According to Lynch, the two franchises were unable to come to an agreement before Oakland dealt the 2016 Defensive Player of the Year to the Chicago Bears. 

In addition to Mack, Lynch and Co. also have been reported to have reached out to the Pittsburgh Steelers in hopes of striking a deal for estranged running back Le’Veon Bell, who is still in a hold out for a contract extension. 

In both cases, the 49ers did not come away with a new addition to their roster, but the important thing is that they’re at least considering ways to improve their team. 

“John [Lynch] and Kyle [Shanahan], [senior personnel executive] Martin [Mayhew] and [vice president of player personnel] Adam [Peters], they work tirelessly and relentlessly to give every position every opportunity to be as successful as they can,” said 49ers defensive coordinator Robert Saleh. “No stone goes left unturned. They do an unbelievable job in that regard. Sometimes you swing, sometimes you miss. Sometimes you swing and the ball goes out of the park.” 

Currently, San Francisco has the third-most cap space in the NFL with $40.15 million, so money will not be an issue in terms of adding talent and depth to the team. 

The 49ers must fight anonymity for the rest of the season

Entering the 2018 season, San Francisco was slotted for an NFL-high five prime-time games. 

After losing Garoppolo against the Chiefs and subsequently falling to 1-4, however, the NFL has pulled one of those games: A Week 6 matchup against the NFC West champion Los Angeles Rams on Sunday Night Football.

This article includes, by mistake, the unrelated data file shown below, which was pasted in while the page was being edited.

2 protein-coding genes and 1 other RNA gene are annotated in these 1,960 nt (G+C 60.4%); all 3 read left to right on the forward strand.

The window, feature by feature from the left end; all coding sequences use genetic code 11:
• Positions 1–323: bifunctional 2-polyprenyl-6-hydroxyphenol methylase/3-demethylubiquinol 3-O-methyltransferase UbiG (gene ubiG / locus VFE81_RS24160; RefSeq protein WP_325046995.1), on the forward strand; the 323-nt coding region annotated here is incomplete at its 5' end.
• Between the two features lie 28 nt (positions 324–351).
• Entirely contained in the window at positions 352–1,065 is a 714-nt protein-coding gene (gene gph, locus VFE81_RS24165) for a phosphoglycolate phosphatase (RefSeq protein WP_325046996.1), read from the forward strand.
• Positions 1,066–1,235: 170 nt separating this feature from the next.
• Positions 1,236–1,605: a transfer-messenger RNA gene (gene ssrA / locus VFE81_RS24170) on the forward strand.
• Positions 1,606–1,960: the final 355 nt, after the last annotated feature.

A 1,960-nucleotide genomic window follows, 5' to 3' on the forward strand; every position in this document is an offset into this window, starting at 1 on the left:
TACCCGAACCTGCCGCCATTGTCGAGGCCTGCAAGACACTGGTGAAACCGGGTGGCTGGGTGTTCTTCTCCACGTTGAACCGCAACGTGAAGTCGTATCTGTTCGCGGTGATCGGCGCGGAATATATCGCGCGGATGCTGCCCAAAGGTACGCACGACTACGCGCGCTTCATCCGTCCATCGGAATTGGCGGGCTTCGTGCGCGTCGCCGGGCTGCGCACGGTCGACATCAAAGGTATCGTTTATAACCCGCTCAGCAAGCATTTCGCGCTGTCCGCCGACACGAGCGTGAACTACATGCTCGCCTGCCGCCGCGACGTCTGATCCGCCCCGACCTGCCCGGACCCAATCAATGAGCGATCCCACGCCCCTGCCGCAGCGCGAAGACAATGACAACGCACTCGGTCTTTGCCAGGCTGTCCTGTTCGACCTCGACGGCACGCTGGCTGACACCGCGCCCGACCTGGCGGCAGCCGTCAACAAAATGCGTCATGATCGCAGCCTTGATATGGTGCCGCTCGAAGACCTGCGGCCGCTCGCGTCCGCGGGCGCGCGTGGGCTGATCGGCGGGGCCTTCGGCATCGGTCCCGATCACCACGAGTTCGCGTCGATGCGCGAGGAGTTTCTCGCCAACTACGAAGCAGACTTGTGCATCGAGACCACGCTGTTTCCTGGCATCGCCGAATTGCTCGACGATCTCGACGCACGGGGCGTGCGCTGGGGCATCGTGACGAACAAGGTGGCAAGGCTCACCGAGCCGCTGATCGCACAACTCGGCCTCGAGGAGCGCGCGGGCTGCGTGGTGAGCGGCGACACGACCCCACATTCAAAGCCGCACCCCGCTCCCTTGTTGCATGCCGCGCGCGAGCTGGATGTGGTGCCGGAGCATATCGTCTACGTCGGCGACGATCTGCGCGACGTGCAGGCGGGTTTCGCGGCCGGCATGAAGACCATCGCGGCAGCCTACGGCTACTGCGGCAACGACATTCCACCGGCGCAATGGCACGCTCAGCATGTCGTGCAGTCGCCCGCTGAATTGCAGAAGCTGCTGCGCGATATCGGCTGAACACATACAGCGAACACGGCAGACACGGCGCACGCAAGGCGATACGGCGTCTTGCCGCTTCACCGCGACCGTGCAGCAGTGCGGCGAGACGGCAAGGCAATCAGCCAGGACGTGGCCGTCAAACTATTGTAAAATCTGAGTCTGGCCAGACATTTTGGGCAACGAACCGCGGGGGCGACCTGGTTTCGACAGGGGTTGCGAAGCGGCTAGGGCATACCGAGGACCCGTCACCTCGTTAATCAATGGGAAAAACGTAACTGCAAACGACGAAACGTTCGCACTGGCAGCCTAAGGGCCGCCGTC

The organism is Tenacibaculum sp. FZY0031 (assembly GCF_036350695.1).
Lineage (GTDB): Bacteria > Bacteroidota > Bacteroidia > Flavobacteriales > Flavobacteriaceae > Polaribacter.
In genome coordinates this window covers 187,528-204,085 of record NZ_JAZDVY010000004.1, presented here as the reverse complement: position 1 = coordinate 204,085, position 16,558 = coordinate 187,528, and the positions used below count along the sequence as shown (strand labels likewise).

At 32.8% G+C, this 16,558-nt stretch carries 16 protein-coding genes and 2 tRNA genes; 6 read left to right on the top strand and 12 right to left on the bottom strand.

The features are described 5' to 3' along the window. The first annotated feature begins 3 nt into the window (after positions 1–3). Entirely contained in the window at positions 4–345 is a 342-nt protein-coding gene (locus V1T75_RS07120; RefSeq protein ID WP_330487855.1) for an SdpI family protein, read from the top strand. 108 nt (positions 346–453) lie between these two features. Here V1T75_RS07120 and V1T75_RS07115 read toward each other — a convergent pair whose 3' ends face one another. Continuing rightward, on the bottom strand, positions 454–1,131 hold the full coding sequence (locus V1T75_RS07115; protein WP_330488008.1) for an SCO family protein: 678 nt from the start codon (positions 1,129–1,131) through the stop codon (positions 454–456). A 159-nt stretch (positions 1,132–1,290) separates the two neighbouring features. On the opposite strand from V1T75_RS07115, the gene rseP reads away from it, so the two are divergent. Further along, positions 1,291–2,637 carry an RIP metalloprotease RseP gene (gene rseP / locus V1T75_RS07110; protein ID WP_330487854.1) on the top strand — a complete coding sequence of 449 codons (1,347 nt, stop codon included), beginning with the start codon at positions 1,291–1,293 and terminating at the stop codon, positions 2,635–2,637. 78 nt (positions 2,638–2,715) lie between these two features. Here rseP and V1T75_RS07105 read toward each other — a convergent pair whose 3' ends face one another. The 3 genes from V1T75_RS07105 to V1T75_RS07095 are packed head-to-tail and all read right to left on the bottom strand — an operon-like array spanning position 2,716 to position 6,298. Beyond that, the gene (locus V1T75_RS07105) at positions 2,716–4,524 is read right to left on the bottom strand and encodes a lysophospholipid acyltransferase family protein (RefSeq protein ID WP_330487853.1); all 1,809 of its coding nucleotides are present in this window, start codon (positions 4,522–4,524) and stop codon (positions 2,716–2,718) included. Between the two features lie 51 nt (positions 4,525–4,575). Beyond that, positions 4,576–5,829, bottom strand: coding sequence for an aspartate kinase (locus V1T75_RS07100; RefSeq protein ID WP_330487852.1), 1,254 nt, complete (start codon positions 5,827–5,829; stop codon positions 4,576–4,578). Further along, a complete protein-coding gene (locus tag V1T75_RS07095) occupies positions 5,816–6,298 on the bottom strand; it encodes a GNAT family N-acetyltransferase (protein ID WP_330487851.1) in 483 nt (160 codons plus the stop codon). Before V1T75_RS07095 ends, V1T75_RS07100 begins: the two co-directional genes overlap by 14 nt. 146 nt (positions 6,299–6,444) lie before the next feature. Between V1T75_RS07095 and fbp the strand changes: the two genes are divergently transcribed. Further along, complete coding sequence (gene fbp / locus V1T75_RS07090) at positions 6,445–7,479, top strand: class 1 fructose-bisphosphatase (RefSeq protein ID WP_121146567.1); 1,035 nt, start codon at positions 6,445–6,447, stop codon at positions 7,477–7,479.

Instead, the 49ers will play in the 1:25 p.m. slot, yanking the team out of the spotlight and into the depths of anonymity, which is something they must now work to fight in order to maintain relevance. 

“Everyone says we have a lot of injuries and we got kicked out of a Sunday Night Football game,” said 49ers tight end George Kittle. “But screw them. We’re going to do everything we can to show up and we’re going to ball out.” 

While Kittle’s sentiment may sound legitimate, the fact of the matter is that the 49ers are on the brink of becoming the worst team in the NFL this season. 

Tied for the worst record in the NFL, San Francisco’s schedule will likely pay them no favors as their next game, on Monday Night Football, will be against the Green Bay Packers (2-2-1) at Lambeau Field. 

Although the 49ers have recently had their way with the Packers, winning the four of their last five encounters with Green Bay, Monday may not bode well for San Francisco. 

Averaging the eighth-most passing yards per week in the NFL (325.25), the Packers have also scored 10 receiving touchdowns to go with their 135 total receptions on the season. 

Staying competitive against Green Bay will go a long way towards maintaining their place as a young, up-and-coming team in the NFL despite the mighty set back of losing Garoppolo and starting running back McKinnon. 

“It’s a great opportunity for our entire team,” said Shanahan. “We get a chance to go there and we’re the ones who get to play. Everyone gets to watch us. So, that’s something you enjoy, not something that you worry about.”